Electrolytic Capacitors

Discussion in 'Computer Support' started by Barry, May 25, 2007.

  1. Barry

    Barry Guest

    Hello, I don't know if this is the right place for this question, but I know
    there are a lot of Hi Tech people in here so the question is this, I have
    several electrolytic capacitors, some are 220uf 400v 85degree C, and some
    are 220uf 400v 105degree C, the question is which one is the best and why,
    the 85degreeC or the 105degreeC,,,Thank you
     
    Barry, May 25, 2007
    #1
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  2. Barry

    why? Guest

    On Fri, 25 May 2007 16:45:46 -0500, Barry wrote:

    newsgroups,

    sci.electronics
    sci.electronics.basic
    sci.electronics.basics
    sci.electronics.cad
    sci.electronics.components.* (1)
    sci.electronics.design
    sci.electronics.equipment.* (1)
    sci.electronics.misc.* (1)
    sci.electronics.repair.* (1)


    http://groups.google.com/groups/dir?&sel=33580724&expand=1

    >Hello, I don't know if this is the right place for this question, but I know
    >there are a lot of Hi Tech people in here so the question is this, I have
    >several electrolytic capacitors, some are 220uf 400v 85degree C, and some
    >are 220uf 400v 105degree C, the question is which one is the best and why,
    >the 85degreeC or the 105degreeC,,,Thank you


    Wrong question, there is no best about it the temperature ratings are
    different.

    You also don't say if that the max operating temp or the life load
    rating temp.

    Once you figure out which temp you mean then you can answer the question
    yourself.

    Me
     
    why?, May 25, 2007
    #2
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  3. Barry

    Guest

    "Barry" <> wrote:

    >Hello, I don't know if this is the right place for this question, but I know
    >there are a lot of Hi Tech people in here so the question is this, I have
    >several electrolytic capacitors, some are 220uf 400v 85degree C, and some
    >are 220uf 400v 105degree C, the question is which one is the best and why,
    >the 85degreeC or the 105degreeC,,,Thank you
    >


    Besides the fact the 85degree ones could explode at 105 degrees?


    --

    http://villeki.aqua-web.org/paskaa/vesi.jpg
     
    , May 25, 2007
    #3
  4. Barry

    D.Duck Guest

    "Barry" <> wrote in message
    news:UOI5i.22$...
    > Hello, I don't know if this is the right place for this question, but I
    > know there are a lot of Hi Tech people in here so the question is this, I
    > have several electrolytic capacitors, some are 220uf 400v 85degree C, and
    > some are 220uf 400v 105degree C, the question is which one is the best and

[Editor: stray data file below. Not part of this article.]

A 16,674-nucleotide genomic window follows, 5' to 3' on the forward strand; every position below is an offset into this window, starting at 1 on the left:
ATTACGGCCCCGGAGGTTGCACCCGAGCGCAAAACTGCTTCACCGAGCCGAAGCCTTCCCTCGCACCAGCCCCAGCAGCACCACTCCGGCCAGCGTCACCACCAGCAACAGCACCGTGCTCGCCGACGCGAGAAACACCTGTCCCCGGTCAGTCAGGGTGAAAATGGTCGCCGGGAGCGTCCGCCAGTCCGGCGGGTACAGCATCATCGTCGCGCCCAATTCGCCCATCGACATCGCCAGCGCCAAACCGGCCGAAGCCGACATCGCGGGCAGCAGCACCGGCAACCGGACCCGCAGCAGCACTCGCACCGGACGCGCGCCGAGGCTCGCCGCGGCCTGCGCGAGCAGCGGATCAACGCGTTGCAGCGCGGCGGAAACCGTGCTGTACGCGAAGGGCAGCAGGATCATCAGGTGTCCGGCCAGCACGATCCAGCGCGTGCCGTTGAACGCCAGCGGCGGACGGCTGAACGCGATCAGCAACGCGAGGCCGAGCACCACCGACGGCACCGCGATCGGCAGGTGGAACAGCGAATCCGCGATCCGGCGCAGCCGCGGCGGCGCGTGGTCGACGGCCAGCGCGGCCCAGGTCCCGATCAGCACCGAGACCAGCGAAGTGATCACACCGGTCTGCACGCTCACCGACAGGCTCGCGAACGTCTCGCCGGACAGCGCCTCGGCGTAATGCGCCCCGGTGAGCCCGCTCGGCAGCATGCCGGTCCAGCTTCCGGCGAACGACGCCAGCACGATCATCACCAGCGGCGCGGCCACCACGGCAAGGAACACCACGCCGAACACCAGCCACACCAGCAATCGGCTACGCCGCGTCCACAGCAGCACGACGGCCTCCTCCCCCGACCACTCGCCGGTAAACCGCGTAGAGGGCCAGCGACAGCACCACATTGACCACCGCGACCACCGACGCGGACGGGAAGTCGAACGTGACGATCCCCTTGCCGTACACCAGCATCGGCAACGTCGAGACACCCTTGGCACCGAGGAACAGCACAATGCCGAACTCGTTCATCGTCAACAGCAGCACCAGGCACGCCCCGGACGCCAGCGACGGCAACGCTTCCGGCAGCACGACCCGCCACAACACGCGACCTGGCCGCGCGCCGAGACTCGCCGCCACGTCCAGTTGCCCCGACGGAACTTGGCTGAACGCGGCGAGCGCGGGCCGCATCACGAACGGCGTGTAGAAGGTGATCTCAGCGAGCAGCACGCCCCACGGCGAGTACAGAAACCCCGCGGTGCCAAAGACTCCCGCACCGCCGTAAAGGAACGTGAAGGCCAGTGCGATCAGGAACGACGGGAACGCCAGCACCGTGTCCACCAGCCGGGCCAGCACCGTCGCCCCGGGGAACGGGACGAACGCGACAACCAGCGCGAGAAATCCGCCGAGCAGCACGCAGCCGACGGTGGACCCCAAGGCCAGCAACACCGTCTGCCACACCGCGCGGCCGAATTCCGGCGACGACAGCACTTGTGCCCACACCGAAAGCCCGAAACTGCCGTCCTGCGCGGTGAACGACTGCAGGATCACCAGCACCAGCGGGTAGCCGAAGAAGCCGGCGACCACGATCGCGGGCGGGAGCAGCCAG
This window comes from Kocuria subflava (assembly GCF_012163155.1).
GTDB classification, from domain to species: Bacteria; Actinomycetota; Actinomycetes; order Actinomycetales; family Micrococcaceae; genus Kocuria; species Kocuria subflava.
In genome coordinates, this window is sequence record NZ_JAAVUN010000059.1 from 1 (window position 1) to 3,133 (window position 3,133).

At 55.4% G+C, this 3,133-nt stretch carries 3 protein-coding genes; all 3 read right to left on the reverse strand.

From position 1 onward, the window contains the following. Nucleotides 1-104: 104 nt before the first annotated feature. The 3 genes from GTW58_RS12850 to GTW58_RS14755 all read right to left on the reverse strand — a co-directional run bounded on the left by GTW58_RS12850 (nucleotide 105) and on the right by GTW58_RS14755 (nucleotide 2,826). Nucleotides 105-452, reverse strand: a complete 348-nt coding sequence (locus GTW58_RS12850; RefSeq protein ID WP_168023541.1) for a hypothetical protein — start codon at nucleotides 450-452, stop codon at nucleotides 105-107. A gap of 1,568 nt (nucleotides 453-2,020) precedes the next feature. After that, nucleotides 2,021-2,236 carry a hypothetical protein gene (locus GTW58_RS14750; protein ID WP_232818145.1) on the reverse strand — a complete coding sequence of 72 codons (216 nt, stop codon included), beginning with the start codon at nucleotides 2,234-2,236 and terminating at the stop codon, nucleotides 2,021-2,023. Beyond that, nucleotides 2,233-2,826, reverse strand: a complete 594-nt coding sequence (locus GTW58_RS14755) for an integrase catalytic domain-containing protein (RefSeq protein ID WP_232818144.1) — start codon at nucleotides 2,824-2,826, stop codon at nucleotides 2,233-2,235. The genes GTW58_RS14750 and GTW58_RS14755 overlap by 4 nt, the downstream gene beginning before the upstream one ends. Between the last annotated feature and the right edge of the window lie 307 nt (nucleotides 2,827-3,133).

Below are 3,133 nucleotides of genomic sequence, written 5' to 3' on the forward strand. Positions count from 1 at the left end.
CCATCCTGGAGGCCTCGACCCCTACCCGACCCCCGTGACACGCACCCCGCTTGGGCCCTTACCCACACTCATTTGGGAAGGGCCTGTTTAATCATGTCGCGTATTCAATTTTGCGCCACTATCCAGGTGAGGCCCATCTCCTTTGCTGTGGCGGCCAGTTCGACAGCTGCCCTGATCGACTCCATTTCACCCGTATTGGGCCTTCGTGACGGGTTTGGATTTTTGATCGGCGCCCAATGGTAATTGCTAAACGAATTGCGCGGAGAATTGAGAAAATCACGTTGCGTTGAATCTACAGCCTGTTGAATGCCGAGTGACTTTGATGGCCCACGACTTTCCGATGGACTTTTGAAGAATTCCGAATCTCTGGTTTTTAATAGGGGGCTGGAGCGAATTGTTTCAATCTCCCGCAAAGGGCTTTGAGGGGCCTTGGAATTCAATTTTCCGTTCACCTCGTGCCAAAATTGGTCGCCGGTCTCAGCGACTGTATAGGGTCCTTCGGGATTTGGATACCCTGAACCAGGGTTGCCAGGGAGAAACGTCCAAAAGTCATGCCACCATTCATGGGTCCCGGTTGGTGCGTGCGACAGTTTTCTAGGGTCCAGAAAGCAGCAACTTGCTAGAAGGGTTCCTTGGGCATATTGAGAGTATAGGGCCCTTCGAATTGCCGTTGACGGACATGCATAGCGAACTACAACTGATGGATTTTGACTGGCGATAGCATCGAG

> why, the 85degreeC or the 105degreeC,,,Thank you



    In your example the 105* C cap will last longer. In addition to the
    temperature rating all caps have a life spec, something like 1000, 2000 or
    5000 hours. Run of the mill caps will be rated for 1000 hours.

    Electrolytic caps have a wear-out mechanism. Ripple current thru the ESR
    (equivalent series resistance) of electrolytic caps causes internal heating.
    This internal heating combined with the ambient temperature dries up the
    capacitors electrolyte. As the electrolyte dries up the internal heating
    increases to the point where the heat is so great that the capacitor with
    vent.

    Modern caps have this venting mechanism that if properly designed will allow
    the gas generated in the cap to release in a relatively controlled manner.
    Earlier caps with out the vent can have a rather violent end of life when
    the gas reaches a high enough pressure.

    Therefore all other things being equal, the 105* C cap is the best choice
    over an 85* C rated part.
     
    D.Duck, May 26, 2007
    #4
  5. Barry

    WhzzKdd Guest

    "D.Duck" <> wrote in message
    news:...
    >
    > "Barry" <> wrote in message
    > news:UOI5i.22$...
    >> Hello, I don't know if this is the right place for this question, but I
    >> know there are a lot of Hi Tech people in here so the question is this, I
    >> have several electrolytic capacitors, some are 220uf 400v 85degree C, and
    >> some are 220uf 400v 105degree C, the question is which one is the best
    >> and why, the 85degreeC or the 105degreeC,,,Thank you

    >
    >
    > In your example the 105* C cap will last longer. In addition to the
    > temperature rating all caps have a life spec, something like 1000, 2000 or
    > 5000 hours. Run of the mill caps will be rated for 1000 hours.
    >
    > Electrolytic caps have a wear-out mechanism. Ripple current thru the ESR
    > (equivalent series resistance) of electrolytic caps causes internal
    > heating. This internal heating combined with the ambient temperature dries
    > up the capacitors electrolyte. As the electrolyte dries up the internal
    > heating increases to the point where the heat is so great that the
    > capacitor with vent.
    >
    > Modern caps have this venting mechanism that if properly designed will
    > allow the gas generated in the cap to release in a relatively controlled
    > manner. Earlier caps with out the vent can have a rather violent end of
    > life when the gas reaches a high enough pressure.
    >

    Back in the old TV repair days, I saw a few of those. Quite messy!
     
    WhzzKdd, May 26, 2007
    #5
  6. Barry

    Guest

    "WhzzKdd" <frack_this@email_is.invalid> wrote:

    >> Modern caps have this venting mechanism that if properly designed will